Every war has millions of stories, and people who lived through it all tell the best ones. Persepolis refers to the ancient capital of the Persian Empire, published in the United States in 2003, is a graphic autobiography novel by the Iranian author, Marjane Satrapi. Satrapi details her experience and life before, during and after the Iranian Revolution and the Iran and Iraq war. Satrapi also includes political and cultural events that helped shape her into the women she is today. The novel begins after the Islamic revolution had started, when Satrapi is only 10 years old. Women were forced to wear the Veil, girls and boys were placed in separate schools, and entertainment activities such as music, playing cards or even having posters of singers were banned. Satrapi, goes by Marji in the book, and her family weren’t happy about all the changes. Her family was considered modern and secular. Satrapi got in trouble many times throughout the first chapters because of her rebellious acts so her family sent her to Austria. After going through tough times in Austria, Satrapi went back to Iran. She got married and shortly after getting divorced then moved to France for good. Satrapi’s Persepolis is a fascinating book that illustrates many rhetorical strategies, but the four that affected me the most were her use of imagery, syntax, irony and symbolism. The use of these devices made her story come to life.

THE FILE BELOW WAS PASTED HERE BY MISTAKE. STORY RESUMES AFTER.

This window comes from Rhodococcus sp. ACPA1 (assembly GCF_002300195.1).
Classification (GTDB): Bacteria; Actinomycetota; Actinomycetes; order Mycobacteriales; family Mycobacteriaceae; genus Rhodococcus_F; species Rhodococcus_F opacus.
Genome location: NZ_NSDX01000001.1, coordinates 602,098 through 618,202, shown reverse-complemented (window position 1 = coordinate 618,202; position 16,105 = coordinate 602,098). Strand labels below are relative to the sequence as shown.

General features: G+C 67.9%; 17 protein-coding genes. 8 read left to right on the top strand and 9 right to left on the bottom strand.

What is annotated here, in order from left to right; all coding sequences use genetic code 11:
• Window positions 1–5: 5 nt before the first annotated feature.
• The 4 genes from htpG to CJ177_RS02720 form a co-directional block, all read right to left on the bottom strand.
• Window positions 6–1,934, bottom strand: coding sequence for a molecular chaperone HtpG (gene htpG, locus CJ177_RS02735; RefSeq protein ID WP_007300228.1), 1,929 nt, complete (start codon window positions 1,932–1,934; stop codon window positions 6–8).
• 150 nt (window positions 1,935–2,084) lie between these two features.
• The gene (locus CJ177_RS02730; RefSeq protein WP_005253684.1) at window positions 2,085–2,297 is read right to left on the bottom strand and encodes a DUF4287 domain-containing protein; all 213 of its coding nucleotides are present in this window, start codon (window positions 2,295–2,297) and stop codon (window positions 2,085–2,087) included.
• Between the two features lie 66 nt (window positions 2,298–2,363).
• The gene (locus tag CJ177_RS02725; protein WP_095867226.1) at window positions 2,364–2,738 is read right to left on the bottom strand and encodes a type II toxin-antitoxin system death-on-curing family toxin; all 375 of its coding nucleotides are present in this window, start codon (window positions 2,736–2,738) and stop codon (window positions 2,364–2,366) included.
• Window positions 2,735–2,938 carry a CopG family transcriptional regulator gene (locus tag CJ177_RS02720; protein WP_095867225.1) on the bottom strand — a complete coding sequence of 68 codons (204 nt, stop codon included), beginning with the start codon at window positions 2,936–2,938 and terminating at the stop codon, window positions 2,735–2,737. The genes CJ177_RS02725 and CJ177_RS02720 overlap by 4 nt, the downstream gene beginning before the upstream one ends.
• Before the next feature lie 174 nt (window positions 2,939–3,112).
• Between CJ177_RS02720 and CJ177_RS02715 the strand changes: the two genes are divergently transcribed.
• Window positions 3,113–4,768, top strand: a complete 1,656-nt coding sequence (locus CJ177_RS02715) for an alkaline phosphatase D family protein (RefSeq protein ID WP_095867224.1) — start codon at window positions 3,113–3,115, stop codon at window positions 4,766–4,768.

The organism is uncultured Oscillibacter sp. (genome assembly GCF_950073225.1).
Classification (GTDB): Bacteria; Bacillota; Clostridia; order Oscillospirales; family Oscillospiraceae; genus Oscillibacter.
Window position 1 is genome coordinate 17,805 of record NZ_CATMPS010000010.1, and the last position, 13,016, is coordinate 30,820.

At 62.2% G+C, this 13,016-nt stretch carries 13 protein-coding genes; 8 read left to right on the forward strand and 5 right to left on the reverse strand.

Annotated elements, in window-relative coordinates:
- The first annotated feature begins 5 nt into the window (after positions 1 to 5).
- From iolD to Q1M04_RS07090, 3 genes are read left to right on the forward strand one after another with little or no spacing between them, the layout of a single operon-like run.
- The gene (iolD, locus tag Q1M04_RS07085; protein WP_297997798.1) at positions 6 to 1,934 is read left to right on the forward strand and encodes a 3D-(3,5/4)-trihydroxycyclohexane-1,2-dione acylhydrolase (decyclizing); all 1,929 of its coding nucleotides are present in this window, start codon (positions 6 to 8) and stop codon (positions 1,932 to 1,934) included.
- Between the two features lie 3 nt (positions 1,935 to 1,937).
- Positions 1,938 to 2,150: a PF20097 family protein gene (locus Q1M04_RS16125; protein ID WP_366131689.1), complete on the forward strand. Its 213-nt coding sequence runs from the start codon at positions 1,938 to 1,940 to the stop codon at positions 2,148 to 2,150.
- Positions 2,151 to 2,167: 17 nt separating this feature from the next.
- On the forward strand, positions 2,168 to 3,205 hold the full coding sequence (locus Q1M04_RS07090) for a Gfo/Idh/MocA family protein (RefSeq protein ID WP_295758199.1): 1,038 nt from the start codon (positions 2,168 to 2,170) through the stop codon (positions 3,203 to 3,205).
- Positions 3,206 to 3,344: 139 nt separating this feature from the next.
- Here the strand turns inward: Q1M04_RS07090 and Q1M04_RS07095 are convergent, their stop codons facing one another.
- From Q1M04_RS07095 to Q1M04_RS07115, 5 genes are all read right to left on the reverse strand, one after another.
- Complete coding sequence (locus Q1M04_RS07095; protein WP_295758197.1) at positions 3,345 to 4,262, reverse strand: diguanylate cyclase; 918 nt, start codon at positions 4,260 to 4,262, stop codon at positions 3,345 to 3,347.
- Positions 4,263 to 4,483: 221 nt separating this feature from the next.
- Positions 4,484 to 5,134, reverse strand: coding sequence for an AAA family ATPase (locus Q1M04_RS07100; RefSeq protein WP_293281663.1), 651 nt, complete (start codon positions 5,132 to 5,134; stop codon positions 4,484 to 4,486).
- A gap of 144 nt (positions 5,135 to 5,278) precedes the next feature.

One of the many rhetorical devices Satrapi uses is Imagery; she uses both visual and verbal imagery. Satrapi uses many visual imagery examples throughout the story since it’s a graphic novel but the strongest example is when her hometown, Tahran, got bombed. Satrapi was out with a friend shopping when she heard it on the radio. She ran as fast as possible to get home and make sure her house and family were okay. When she made it home, she found out that her mother was home alone at the time and the bomb didn’t hit their house. Her mother told her that the bomb destroyed their neighbor’s house, Baba-Levy’s. While walking home with her mother, Satrapi looks at the destroyed house and sees an arm with a purple bracelet under a pile of bricks. Starapi immediately remembers her neighbor’s daughter Neda and looks away, then says, “No scream in the world could have relieved my suffering and anger.” (Strapi 142) Starapi chose to draw this panel with nothing but a black image to describe her overwhelming pain and sadness. An example of verbal imagery is when Satrapi’s parents come home after a long day of protesting against the shah, she describes her parents by saying, “After marching and throwing stones all day, by evening they had aches all over, even in their heads.”(Satrapi 18) This quote shows how worn out and exhausted her parent were due to all the horrible changes in their country.
A second rhetorical technique Satrapi uses is Syntax. Syntax is the grammatical use of words to make well-formed sentences. An example of syntax in Persepolis is when Satrapi was a young girl and realized the differences between the social classes, she said, “The reason for my shame and for the revolution is the same: the difference between social classes.” (Satrapi 33) Satrapi uses a colon to make her readers feel as if they have made the realization with her. Another use of syntax is when Satrapi was explaining how Iranian felt about the shah, she wanted to create a playful tone by using a colon, she said, “The people wanted only one thing: his departure! So finally..” (Satrapi 41) then we see a picture of the Shah, his soldiers and protesters indicating that he left.